Tuesday, July 03, 2012

Dennis Richardson, Skip the Next Apology and Resign in Disgrace

Here in Oregon, we have a state representative named Dennis Richardson who has been causing quite a stir by sending out spam emails. His first offense involved sending out heavily slanted emails to all state employees using the state's email lists. The use of those email addresses was wildly inappropriate, verging on the illegal, since what he was sending was, in essence, a push poll. We're not allowed to use the state's email system for political purposes, and a push-poll is political rhetoric masquerading as open and genuine inquiry. The most famous and insidious example of a push poll came from none other than Karl Rove, who had a bunch of people make phone calls during the primaries in 2000 when George W. Bush was running against John McCain. The callers asked questions like, "Would you be more likely or less likely to vote for John McCain for president if you knew he had fathered an illegitimate black child?" Of course, the callers didn't mention that John McCain and his wife adopted a Bengali little girl, but the question itself swayed voters' opinions. Personally, I think this is one of the dirtiest tricks a politician can pull. It's also legal. But it's political, so if someone were doing it using state email addresses in which they were prohibited from politicking, that would be illegal. Dennis Richardson certainly crossed the line, and barely apologized after thousands of state workers replied in anger. This isn't the first time Richardson has embarrassed himself and our state, either. He once compared the Virginia Tech Shootings to the passage of legislation protecting the rights of gays and lesbians.  In that case, he did not apologize. Richardson is an embarrassment to his district and to the state of Oregon.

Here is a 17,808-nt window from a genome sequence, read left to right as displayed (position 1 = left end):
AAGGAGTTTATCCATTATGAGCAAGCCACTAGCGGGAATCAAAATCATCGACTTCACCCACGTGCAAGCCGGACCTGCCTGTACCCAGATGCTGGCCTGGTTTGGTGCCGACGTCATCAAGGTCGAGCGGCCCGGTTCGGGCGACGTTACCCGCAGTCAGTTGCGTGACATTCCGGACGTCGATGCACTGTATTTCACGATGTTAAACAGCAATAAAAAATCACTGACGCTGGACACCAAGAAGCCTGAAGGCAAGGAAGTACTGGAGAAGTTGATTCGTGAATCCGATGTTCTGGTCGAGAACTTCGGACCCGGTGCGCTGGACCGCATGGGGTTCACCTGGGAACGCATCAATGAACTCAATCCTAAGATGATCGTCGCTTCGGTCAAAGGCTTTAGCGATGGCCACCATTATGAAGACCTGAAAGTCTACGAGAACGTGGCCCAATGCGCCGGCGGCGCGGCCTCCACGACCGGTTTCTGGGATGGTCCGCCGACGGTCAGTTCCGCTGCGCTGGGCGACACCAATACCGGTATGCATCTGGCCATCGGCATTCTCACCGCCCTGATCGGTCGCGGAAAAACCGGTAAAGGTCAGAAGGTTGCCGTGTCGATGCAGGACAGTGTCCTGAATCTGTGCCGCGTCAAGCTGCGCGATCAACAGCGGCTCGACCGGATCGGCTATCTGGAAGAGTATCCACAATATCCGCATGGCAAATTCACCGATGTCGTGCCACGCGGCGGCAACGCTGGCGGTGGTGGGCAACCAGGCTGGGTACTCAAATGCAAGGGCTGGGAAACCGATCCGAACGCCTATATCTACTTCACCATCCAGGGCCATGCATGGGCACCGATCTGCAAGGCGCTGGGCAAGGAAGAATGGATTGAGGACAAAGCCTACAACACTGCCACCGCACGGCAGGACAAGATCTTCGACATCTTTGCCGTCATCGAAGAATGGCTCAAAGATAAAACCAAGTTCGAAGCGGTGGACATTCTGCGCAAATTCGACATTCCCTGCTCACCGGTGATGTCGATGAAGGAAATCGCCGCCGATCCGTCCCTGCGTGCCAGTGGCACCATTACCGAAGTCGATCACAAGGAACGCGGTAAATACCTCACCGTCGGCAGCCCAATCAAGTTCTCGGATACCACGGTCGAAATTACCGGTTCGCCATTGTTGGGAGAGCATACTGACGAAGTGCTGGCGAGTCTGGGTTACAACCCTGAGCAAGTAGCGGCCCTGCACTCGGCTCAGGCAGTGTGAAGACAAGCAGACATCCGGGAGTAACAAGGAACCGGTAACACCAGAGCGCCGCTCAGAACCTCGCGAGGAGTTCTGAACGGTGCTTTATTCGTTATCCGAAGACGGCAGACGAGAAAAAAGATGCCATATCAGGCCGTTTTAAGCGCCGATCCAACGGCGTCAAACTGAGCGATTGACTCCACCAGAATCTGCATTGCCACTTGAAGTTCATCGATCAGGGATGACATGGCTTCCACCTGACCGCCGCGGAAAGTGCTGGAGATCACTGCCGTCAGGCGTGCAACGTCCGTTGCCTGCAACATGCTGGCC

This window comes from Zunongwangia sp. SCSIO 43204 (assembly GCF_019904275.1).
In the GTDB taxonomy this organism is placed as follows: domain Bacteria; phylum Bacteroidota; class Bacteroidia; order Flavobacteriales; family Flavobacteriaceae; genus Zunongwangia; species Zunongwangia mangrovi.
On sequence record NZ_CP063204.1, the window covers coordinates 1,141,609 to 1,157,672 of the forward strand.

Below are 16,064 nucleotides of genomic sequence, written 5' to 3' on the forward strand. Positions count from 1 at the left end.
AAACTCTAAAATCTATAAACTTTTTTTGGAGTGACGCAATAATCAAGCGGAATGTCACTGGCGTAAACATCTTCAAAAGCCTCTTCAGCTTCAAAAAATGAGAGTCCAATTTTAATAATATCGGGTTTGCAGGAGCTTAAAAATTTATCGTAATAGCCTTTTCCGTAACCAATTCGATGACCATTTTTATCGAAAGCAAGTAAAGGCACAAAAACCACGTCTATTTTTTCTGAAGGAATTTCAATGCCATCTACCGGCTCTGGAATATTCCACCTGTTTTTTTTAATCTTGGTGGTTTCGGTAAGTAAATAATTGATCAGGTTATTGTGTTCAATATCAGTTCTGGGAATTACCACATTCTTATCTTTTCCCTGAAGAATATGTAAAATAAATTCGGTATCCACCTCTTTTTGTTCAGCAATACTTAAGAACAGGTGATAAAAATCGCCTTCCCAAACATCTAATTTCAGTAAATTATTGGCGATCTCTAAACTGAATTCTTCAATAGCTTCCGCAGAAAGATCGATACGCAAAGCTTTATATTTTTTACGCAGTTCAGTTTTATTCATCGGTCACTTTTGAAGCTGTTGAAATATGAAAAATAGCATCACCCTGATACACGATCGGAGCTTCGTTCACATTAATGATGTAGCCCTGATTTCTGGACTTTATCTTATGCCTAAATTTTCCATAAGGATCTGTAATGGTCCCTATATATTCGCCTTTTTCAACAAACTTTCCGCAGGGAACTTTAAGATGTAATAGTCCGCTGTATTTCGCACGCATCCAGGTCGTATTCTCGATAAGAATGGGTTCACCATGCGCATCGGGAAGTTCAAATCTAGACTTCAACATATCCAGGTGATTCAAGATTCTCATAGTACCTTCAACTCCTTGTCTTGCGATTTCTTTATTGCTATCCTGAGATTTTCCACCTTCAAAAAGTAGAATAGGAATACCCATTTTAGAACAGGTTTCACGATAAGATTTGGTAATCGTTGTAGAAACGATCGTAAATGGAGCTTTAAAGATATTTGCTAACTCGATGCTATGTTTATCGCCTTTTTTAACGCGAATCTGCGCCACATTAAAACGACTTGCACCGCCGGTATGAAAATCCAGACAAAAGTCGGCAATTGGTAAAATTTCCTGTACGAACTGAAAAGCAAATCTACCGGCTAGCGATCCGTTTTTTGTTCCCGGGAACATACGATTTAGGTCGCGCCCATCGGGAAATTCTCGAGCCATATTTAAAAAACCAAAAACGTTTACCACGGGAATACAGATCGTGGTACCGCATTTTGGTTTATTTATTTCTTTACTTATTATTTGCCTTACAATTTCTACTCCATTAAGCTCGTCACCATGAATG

The nature of Richardson's first push poll was to ask state workers for ideas to make the state government leaner and more efficient, like a private business. The implications were that: a) the state was inefficient, and b) the state should be run like a business. But, like Rove's poll, there's no way within the poll to argue against those loaded assumptions.

I immediately sent Richardson an email reply. I wrote:

Rep. Richardson,
If the state wanted to follow the lead of the private sector, it would behave like a business and try to simultaneously cut costs and increase profits. That would mean tax increases to raise revenue. Now, you might not want to increase taxes during a recession, but if that's the case, don't pretend you are trying to emulate a business. Or, if that's how you think businesses should operate (all cost cutting and no increased revenue) then Heaven help the businesses in your district. I look forward to your reply.

To his credit, he did reply. Sort of. He wrote back:

Ben – I was focused more on how private businesses find ways to operate more efficiently, not suggesting the state raise taxes. 

Despite the curtness of his reply, I gave him the benefit of the doubt. I wrote a thank you letter back, saying:

Representative Richardson,
Thank you for your reply. My concern is precisely the emphasis on efficiency with private business as a metaphor. Government cannot and should not function as a business. Although it should be concerned with spending taxpayer dollars wisely and efficiently, this talking point is overused to a dangerous degree in times of tight budgets because it sounds better than cost cutting or reductions in services. I understand that phrases like those are politically unpopular, but the danger is that the public will actually come to expect the government to function like a business; to put profit before the public good, the short-term bottom line before the long term health of the state. Perhaps I am reading more into your request for input than you intended, but I got the sense that all the emphasis was on cost cutting. If that's the case, level with us, and acknowledge that shortfalls will not be managed by efficiencies alone. We need reductions in services or tax increases (probably both), and we need to have a grown-up conversation about that. Inexact metaphors only muddy the waters, putting off that conversation and making it more painful when the time comes. Personally, I think a healthy balance would involve maintenance of education spending (the long term health of the state), the elimination or reform of the kicker (something any economist would tell you is ridiculous) and an increase in the corporate minimum tax (corporations will not leave the state as long as we show them we place a high priority on providing them with highly educated employees who demand lower wages than people with commensurate education who live in places with much higher costs of living). I'm interested to know how you would strike that balance.